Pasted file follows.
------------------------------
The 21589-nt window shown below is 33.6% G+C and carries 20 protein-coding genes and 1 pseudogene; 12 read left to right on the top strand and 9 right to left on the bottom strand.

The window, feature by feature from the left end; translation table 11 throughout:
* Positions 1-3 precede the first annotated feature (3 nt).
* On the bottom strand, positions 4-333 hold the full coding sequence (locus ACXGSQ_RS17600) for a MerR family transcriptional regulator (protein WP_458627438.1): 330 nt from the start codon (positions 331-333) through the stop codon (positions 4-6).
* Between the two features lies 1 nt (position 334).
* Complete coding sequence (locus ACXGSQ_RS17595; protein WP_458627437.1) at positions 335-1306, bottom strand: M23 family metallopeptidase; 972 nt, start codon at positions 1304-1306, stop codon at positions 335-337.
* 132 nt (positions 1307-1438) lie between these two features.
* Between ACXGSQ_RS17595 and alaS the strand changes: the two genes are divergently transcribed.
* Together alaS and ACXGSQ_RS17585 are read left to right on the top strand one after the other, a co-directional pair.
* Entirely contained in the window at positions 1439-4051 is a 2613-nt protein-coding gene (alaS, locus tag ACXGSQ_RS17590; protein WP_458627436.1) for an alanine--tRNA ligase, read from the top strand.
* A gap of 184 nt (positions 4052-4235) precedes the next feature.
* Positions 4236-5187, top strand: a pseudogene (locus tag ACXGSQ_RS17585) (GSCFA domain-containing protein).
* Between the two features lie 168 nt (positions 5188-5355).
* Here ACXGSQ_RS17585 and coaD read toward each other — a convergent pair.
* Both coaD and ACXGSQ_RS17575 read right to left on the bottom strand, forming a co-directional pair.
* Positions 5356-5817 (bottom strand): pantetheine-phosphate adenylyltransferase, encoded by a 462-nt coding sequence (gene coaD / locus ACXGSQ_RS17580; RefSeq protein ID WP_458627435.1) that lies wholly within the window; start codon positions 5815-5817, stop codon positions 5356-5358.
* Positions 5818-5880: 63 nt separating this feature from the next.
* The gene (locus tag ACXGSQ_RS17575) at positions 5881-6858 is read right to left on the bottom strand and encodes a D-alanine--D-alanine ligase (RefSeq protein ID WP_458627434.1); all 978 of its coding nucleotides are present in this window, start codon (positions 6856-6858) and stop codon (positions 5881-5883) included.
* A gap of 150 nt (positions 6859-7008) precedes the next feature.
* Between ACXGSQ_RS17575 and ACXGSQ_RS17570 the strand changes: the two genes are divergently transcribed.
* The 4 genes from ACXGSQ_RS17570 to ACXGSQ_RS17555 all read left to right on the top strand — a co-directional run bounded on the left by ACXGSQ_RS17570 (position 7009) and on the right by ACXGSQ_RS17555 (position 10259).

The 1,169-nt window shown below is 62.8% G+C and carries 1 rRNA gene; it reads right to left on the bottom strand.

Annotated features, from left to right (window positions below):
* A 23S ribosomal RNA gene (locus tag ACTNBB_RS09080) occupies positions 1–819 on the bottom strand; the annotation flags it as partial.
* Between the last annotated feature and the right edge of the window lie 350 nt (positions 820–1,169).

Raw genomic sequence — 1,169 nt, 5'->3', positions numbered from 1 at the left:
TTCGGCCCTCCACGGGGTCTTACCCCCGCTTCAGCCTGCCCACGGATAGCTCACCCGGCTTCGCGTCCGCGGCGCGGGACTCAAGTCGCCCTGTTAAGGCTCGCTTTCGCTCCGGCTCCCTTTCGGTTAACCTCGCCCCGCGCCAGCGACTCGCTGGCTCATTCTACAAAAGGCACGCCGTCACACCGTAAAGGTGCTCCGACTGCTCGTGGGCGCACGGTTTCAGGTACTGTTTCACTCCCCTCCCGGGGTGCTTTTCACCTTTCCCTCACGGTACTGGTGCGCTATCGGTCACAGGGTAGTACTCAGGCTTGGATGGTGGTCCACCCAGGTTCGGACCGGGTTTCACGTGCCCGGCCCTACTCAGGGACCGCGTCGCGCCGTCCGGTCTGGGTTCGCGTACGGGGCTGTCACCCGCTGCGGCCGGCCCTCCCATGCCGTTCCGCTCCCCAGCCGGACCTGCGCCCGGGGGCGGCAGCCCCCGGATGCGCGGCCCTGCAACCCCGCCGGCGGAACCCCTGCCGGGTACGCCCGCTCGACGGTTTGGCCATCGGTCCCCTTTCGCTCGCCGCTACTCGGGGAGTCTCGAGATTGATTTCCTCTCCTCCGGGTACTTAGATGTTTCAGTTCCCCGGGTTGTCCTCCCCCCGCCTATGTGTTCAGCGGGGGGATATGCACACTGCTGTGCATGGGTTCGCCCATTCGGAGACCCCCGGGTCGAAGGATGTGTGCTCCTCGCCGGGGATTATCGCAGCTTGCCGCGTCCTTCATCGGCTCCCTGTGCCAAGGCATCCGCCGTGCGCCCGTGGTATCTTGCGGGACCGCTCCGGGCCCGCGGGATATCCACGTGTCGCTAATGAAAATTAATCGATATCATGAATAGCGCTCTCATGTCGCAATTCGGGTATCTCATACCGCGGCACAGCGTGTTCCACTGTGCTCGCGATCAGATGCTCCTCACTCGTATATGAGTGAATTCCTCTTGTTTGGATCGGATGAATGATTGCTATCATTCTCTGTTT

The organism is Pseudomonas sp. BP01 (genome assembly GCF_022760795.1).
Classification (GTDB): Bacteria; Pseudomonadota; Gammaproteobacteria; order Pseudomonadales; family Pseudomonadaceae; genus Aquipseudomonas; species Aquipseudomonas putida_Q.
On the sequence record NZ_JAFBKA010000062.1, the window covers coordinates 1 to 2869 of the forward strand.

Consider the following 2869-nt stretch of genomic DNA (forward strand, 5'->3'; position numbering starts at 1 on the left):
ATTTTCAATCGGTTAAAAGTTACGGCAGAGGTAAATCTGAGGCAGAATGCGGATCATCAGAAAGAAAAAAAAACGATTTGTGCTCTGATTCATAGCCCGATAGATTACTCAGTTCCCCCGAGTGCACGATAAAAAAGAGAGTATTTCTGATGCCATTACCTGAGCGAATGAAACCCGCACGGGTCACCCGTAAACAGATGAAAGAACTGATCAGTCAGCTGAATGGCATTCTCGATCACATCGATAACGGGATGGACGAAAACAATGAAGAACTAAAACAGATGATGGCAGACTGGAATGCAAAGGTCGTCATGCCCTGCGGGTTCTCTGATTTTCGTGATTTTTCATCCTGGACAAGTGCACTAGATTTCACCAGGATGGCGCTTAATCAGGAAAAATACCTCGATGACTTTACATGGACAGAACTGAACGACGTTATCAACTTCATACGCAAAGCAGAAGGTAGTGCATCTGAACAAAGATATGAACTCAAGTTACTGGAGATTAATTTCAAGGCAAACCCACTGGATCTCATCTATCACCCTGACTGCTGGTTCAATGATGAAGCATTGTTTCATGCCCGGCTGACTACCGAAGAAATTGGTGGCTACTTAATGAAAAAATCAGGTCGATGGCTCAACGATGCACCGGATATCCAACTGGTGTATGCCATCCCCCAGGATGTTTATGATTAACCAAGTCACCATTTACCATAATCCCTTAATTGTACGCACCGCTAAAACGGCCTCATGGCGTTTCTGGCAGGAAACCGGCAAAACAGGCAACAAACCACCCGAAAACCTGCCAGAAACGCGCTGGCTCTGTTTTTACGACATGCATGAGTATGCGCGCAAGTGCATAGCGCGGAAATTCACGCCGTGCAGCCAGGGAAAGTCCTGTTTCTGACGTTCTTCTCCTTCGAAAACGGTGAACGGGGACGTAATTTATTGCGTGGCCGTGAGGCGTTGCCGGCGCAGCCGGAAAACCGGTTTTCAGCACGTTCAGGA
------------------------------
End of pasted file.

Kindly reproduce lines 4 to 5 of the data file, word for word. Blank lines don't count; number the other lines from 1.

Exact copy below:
* On the bottom strand, positions 4-333 hold the full coding sequence (locus ACXGSQ_RS17600) for a MerR family transcriptional regulator (protein WP_458627438.1): 330 nt from the start codon (positions 331-333) through the stop codon (positions 4-6).
* Between the two features lies 1 nt (position 334).